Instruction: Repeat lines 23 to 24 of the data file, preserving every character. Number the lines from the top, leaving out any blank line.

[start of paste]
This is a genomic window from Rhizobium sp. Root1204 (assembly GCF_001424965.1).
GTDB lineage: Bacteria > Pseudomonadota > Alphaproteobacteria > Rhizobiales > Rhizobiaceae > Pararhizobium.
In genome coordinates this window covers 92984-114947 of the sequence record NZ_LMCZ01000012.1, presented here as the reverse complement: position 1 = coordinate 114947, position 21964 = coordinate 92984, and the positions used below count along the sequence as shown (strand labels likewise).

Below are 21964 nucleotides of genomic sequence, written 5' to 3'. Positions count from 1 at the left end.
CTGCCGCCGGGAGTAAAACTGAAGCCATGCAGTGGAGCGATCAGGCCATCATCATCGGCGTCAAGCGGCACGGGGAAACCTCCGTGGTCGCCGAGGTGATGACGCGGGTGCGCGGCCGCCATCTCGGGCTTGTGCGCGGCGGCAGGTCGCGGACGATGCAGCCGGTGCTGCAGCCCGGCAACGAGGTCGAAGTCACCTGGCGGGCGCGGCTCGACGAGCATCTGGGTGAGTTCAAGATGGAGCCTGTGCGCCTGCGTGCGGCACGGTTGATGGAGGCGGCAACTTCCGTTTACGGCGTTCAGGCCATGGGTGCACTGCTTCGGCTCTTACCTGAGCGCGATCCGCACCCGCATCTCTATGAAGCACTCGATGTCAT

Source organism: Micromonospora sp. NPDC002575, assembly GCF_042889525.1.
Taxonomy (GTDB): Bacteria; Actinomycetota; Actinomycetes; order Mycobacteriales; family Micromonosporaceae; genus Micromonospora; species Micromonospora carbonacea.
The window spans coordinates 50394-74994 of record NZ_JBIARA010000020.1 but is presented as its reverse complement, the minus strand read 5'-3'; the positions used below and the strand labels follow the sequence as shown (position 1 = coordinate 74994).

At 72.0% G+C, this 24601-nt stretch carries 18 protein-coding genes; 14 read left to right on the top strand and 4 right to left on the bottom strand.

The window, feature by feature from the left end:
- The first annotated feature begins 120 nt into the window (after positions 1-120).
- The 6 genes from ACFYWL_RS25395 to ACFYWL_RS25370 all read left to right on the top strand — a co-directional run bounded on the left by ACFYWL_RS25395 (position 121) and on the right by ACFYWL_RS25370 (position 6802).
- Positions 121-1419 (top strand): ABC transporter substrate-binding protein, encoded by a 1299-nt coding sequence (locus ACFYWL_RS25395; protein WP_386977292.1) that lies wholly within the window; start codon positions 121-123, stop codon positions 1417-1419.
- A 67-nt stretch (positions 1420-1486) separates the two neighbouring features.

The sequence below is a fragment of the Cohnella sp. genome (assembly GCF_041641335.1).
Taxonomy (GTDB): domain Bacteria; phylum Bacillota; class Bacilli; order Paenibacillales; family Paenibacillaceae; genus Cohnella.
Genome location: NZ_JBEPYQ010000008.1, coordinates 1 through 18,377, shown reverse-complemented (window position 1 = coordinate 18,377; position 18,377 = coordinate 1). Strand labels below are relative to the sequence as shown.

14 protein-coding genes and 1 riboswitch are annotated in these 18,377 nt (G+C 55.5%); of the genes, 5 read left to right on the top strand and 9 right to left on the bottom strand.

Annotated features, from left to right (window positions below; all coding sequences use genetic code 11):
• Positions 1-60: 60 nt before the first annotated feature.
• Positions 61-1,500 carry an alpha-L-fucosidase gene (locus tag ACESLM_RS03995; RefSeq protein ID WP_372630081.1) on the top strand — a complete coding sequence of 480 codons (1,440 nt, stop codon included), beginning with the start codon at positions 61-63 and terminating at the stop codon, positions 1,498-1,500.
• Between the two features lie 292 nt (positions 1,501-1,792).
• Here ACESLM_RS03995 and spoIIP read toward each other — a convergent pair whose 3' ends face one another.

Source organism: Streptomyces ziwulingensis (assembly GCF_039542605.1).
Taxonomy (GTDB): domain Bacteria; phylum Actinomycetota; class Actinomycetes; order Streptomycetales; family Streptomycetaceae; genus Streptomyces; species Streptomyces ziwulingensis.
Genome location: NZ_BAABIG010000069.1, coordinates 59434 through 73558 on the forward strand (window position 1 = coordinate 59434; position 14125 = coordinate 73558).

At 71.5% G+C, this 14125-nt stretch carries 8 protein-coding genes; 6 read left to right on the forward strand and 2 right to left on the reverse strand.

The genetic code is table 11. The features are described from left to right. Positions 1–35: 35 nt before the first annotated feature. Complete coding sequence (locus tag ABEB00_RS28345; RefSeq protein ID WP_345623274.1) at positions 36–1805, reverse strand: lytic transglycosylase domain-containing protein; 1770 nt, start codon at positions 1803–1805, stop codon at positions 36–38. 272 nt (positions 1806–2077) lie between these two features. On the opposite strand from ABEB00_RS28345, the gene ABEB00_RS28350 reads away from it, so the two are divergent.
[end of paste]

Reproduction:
• Here ACESLM_RS03995 and spoIIP read toward each other — a convergent pair whose 3' ends face one another.

Source organism: Streptomyces ziwulingensis (assembly GCF_039542605.1).